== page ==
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2011/10/21 Miles Bader <>:
> "Patrick Mc(avery" <> writes:
>> Python is so much easier to learn then Lua
> It isn't.
> Or rather, there's nothing about the _language_ that makes Python
> "easier" -- but it has better library support, better infrastructure
> support, many more eyes on it, more communities, more examples, and
> many more people who know it and are willing to help their friends.
> _That's_ why it's "easy" to learn Python.
> If you want to make Lua similarly "easy", the language itself has
> little to do with it.
I'll confess, I used to be a Pythonista.  I'm still a seasonal one:
once a year I teach a course on Sage, which is built on top of Python.
 That season is now, so yesterday I wrote a Python program, as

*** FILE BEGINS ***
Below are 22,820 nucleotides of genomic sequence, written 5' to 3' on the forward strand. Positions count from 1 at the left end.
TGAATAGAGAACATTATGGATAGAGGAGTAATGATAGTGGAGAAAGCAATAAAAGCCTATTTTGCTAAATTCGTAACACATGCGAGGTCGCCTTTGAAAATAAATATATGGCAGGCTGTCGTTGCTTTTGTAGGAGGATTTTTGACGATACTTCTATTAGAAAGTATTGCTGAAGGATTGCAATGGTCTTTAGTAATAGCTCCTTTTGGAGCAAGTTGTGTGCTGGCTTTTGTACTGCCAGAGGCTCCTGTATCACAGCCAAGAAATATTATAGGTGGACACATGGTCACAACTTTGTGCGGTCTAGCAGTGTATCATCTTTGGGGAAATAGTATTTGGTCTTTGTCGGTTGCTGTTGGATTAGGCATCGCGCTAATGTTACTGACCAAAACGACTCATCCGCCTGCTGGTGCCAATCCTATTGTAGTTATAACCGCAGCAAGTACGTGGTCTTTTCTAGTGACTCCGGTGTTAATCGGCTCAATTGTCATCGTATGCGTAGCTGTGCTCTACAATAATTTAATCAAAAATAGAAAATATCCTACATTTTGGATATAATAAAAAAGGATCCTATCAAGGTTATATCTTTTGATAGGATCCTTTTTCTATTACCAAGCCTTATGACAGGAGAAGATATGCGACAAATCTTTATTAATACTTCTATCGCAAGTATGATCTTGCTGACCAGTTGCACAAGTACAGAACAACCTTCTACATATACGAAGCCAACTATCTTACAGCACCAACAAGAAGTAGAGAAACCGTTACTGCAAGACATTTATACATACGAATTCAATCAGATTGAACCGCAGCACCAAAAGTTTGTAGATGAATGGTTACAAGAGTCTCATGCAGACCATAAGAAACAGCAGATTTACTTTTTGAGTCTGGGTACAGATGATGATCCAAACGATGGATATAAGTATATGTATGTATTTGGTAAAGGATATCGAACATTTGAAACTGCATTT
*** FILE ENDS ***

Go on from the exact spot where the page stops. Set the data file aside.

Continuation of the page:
def perms(a):
   if len(a)==1: return [a]
   return [[a[k]]+p for k in range(len(a)) for p in perms(a[:k]+a[k+1:]) ]

def cubes():
   main = [tuple([1,2]+p) for p in perms([3,4,5,6])]+[
       tuple([1,3]+p+[2]) for p in perms([4,5,6])]
   return [(m,(U,L,B,F,R,D),(U,B,R,L,F,D),(U,R,F,B,L,D))
       for m in main for U,F,L,R,B,D in [m]]

print '\n'.join(["%2i:  "%(k+1) + '  '.join(["%i%i%i-%i%i%i"%c
    for c in cube[k]]) for k in range(len(cube))])

You don't immediately see what it does?  After all the trouble I've
taken to use descriptive names like "perms" and "cubes"?  You surprise

That's Python.  Concise.  Hyper-elegannt.  Incomprehensible.  (Except
if you are a list, o0f course.)

Now imagine the same program in Lua.  Twice the length, written in
half the time.